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- Compression, or white stripe across the tip of the nipple when the baby comes off the breast, or a linear crack or scab going across the tip of the nipple because the tongue retracts and compresses the nipple.
- Misshapen nipple. If the nipple is misshapen after a feeding due to the retraction and inappropriate compression by the tongue.
- Failure to gain weight. Baby breastfeeds very frequently and yet may fail to gain weight appropriately.
- Sound of sucking air. If your baby loses her seal or suction at the breast causing her to come off the breast frequently and creates the sound of sucking air.
- Clicking sounds. Your baby may have a restrictive frenulum if the click while breastfeeding is associated with an increase in nipple pain at the time of the click. (The click can be the sound of the tongue snapping back in the mouth or the sound of the loss of suction.)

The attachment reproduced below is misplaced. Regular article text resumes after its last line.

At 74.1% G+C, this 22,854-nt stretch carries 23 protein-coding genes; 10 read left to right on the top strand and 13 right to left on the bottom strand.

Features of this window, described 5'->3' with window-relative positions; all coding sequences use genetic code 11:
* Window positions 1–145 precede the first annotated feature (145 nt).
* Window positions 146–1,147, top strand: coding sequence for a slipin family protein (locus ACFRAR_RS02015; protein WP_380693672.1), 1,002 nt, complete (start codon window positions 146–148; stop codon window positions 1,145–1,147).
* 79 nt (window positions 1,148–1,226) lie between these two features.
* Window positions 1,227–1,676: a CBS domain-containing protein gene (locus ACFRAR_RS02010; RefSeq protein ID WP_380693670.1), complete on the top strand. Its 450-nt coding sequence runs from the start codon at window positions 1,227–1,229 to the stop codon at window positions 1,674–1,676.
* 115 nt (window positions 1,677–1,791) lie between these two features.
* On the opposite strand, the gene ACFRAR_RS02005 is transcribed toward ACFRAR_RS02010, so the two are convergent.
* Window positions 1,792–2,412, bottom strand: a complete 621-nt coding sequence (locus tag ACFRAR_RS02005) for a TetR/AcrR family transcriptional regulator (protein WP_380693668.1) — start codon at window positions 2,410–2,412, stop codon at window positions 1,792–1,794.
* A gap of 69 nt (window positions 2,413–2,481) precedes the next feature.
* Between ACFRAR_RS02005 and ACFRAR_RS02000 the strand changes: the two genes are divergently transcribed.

- Tongue doesn’t extend properly. When your baby’s tongue can not been seen over the gumline when you gently peel back the lower lip during a feeding. Peeling back the lip will also frequently cause the baby with a restrictive frenulum to come off the breast because of a poor seal.
- Extremely sore nipples. If your nipples hurt through the entire feeding despite the use of good latch and position technique your baby may be tongue tied. The soreness is created by the tongue rubbing against the tip of the nipple when the tongue is in the retracted position.
- An increase in pain near the end of the feed as the baby tires and the milk flow slows. Some babies can extend the tongue properly for the early part of the feeding when the milk is flowing faster and they have more energy, but are unable to maintain the correct suck through the whole feeding.
This list is just a guideline. Be aware that some of these same symptoms can be seen in other disorders of breastfeeding and may not indicate frenulum problems.